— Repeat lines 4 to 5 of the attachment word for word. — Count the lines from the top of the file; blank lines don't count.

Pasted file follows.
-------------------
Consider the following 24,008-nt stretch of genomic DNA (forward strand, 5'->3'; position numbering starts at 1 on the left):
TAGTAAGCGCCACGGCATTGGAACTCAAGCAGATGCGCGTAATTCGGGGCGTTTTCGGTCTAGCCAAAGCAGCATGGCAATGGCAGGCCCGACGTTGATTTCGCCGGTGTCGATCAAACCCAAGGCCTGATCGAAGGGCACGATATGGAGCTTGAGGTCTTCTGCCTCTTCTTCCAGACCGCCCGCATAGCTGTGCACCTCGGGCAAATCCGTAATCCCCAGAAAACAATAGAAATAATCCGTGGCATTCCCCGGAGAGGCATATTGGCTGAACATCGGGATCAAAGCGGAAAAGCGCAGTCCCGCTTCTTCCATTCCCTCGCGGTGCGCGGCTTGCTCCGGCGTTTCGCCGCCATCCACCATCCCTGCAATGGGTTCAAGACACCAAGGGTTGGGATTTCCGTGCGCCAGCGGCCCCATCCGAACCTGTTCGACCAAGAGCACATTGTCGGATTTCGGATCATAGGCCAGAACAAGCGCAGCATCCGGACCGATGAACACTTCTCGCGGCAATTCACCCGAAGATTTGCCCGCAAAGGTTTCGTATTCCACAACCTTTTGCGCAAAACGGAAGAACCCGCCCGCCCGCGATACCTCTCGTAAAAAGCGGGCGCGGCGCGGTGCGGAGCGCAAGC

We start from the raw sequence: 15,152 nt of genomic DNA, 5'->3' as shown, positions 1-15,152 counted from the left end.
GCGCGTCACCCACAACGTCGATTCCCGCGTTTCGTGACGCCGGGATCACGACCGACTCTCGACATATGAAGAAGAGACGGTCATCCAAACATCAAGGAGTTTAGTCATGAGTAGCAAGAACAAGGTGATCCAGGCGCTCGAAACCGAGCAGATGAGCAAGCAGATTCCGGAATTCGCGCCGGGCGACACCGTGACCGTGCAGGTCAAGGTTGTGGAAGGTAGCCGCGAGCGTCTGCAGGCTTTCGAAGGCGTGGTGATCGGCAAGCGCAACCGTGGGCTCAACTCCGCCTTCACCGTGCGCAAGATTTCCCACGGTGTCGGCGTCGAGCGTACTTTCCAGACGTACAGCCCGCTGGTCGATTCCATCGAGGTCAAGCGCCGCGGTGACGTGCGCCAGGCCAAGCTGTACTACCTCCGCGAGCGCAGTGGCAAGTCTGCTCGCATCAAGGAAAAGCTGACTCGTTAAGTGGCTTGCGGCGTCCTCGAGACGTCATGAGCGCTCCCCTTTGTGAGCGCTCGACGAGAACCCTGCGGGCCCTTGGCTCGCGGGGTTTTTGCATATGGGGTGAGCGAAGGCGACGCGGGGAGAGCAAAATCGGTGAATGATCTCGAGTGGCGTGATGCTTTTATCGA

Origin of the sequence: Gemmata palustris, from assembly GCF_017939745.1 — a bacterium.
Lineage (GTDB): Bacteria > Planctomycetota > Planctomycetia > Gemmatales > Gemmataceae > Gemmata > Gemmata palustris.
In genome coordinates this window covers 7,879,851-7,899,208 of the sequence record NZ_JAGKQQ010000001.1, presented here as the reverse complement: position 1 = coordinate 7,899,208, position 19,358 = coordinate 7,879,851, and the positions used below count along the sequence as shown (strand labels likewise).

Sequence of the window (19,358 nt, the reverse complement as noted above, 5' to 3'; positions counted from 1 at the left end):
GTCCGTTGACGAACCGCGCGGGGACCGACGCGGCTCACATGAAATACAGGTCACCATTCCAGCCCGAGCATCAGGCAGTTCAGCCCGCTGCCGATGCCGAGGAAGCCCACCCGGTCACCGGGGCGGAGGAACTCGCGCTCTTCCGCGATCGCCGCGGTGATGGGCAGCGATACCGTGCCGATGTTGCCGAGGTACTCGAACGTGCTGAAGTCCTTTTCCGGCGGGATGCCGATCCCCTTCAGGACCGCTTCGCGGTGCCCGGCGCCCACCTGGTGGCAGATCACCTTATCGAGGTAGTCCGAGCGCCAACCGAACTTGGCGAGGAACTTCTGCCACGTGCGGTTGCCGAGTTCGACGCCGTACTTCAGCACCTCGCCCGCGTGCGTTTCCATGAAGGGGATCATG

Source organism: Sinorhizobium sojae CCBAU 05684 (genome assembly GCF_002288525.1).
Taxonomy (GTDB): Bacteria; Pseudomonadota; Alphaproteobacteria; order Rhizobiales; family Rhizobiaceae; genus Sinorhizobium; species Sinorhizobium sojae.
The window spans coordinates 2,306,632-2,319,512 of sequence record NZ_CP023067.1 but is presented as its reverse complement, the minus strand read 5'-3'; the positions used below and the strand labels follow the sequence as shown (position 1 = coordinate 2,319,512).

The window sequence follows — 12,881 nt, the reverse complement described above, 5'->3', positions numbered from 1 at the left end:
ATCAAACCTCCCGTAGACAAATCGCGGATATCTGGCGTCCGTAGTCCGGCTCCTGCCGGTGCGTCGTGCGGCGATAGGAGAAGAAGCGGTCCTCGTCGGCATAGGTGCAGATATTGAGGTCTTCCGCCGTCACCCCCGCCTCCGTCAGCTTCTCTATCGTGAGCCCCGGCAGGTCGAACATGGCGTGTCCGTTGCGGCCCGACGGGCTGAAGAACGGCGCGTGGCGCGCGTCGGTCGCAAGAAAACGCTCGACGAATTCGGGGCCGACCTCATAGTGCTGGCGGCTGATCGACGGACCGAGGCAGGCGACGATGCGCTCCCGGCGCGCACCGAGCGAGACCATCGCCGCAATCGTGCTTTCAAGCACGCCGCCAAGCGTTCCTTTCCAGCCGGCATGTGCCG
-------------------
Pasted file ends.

GCGCGTCACCCACAACGTCGATTCCCGCGTTTCGTGACGCCGGGATCACGACCGACTCTCGACATATGAAGAAGAGACGGTCATCCAAACATCAAGGAGTTTAGTCATGAGTAGCAAGAACAAGGTGATCCAGGCGCTCGAAACCGAGCAGATGAGCAAGCAGATTCCGGAATTCGCGCCGGGCGACACCGTGACCGTGCAGGTCAAGGTTGTGGAAGGTAGCCGCGAGCGTCTGCAGGCTTTCGAAGGCGTGGTGATCGGCAAGCGCAACCGTGGGCTCAACTCCGCCTTCACCGTGCGCAAGATTTCCCACGGTGTCGGCGTCGAGCGTACTTTCCAGACGTACAGCCCGCTGGTCGATTCCATCGAGGTCAAGCGCCGCGGTGACGTGCGCCAGGCCAAGCTGTACTACCTCCGCGAGCGCAGTGGCAAGTCTGCTCGCATCAAGGAAAAGCTGACTCGTTAAGTGGCTTGCGGCGTCCTCGAGACGTCATGAGCGCTCCCCTTTGTGAGCGCTCGACGAGAACCCTGCGGGCCCTTGGCTCGCGGGGTTTTTGCATATGGGGTGAGCGAAGGCGACGCGGGGAGAGCAAAATCGGTGAATGATCTCGAGTGGCGTGATGCTTTTATCGA

Origin of the sequence: Gemmata palustris, from assembly GCF_017939745.1 — a bacterium.